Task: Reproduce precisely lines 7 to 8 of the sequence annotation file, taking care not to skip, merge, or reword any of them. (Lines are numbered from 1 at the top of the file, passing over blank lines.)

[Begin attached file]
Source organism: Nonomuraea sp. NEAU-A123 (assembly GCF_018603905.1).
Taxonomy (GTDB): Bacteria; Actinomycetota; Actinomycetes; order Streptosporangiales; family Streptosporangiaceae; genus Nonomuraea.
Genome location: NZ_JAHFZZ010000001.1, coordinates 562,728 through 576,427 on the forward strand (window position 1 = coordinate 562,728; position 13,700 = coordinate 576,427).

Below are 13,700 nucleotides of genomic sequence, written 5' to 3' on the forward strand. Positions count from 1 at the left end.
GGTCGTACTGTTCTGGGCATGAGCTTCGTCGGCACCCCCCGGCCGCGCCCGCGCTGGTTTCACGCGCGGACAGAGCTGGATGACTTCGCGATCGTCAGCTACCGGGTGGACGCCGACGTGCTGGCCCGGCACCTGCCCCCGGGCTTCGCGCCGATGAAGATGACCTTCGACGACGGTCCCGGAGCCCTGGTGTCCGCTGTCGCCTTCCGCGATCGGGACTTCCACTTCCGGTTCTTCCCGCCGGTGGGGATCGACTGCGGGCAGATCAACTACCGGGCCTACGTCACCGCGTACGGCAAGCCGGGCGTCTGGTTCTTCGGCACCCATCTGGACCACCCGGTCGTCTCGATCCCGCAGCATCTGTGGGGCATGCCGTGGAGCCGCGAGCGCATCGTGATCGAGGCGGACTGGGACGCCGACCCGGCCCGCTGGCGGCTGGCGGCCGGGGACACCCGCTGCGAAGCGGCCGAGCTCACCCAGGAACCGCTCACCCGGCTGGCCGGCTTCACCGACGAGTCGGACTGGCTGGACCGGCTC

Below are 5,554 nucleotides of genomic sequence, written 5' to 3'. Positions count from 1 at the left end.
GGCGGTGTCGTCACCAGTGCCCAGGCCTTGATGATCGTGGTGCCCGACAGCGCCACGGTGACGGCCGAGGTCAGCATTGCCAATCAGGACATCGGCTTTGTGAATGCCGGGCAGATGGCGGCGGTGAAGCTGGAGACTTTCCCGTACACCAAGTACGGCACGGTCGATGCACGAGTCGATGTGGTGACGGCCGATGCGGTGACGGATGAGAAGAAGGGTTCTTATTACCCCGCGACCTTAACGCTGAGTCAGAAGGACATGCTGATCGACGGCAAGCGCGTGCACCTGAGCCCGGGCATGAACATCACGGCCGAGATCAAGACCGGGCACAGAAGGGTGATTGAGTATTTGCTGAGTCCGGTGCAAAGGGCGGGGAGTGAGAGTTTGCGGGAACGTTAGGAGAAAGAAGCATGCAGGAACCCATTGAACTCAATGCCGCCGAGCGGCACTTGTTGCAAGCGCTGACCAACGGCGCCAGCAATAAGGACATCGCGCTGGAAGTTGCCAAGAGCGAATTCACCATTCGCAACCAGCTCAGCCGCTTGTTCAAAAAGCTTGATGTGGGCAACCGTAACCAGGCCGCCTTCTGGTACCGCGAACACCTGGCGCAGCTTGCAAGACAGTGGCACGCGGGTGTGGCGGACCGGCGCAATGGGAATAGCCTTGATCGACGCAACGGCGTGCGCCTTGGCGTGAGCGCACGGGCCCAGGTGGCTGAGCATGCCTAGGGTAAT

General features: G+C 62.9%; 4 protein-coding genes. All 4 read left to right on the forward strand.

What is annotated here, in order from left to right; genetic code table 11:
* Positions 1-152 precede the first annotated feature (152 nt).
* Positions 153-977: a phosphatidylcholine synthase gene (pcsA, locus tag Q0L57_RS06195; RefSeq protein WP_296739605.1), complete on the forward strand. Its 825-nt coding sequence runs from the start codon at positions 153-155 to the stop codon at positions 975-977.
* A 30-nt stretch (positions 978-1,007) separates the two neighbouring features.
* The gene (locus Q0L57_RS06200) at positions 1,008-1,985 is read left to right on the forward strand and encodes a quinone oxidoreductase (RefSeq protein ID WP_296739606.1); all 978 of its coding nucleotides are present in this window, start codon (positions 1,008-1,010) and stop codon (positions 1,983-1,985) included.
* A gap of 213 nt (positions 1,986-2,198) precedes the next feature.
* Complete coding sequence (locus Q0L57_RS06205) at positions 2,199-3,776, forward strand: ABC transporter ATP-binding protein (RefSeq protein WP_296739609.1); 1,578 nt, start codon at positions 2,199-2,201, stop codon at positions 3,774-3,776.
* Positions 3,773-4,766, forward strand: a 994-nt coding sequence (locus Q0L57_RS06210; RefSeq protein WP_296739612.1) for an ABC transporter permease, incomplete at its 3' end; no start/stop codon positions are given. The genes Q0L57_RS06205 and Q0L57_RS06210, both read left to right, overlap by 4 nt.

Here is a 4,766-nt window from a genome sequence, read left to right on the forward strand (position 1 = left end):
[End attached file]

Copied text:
GGCGGTGTCGTCACCAGTGCCCAGGCCTTGATGATCGTGGTGCCCGACAGCGCCACGGTGACGGCCGAGGTCAGCATTGCCAATCAGGACATCGGCTTTGTGAATGCCGGGCAGATGGCGGCGGTGAAGCTGGAGACTTTCCCGTACACCAAGTACGGCACGGTCGATGCACGAGTCGATGTGGTGACGGCCGATGCGGTGACGGATGAGAAGAAGGGTTCTTATTACCCCGCGACCTTAACGCTGAGTCAGAAGGACATGCTGATCGACGGCAAGCGCGTGCACCTGAGCCCGGGCATGAACATCACGGCCGAGATCAAGACCGGGCACAGAAGGGTGATTGAGTATTTGCTGAGTCCGGTGCAAAGGGCGGGGAGTGAGAGTTTGCGGGAACGTTAGGAGAAAGAAGCATGCAGGAACCCATTGAACTCAATGCCGCCGAGCGGCACTTGTTGCAAGCGCTGACCAACGGCGCCAGCAATAAGGACATCGCGCTGGAAGTTGCCAAGAGCGAATTCACCATTCGCAACCAGCTCAGCCGCTTGTTCAAAAAGCTTGATGTGGGCAACCGTAACCAGGCCGCCTTCTGGTACCGCGAACACCTGGCGCAGCTTGCAAGACAGTGGCACGCGGGTGTGGCGGACCGGCGCAATGGGAATAGCCTTGATCGACGCAACGGCGTGCGCCTTGGCGTGAGCGCACGGGCCCAGGTGGCTGAGCATGCCTAGGGTAAT

General features: G+C 62.9%; 4 protein-coding genes. All 4 read left to right on the forward strand.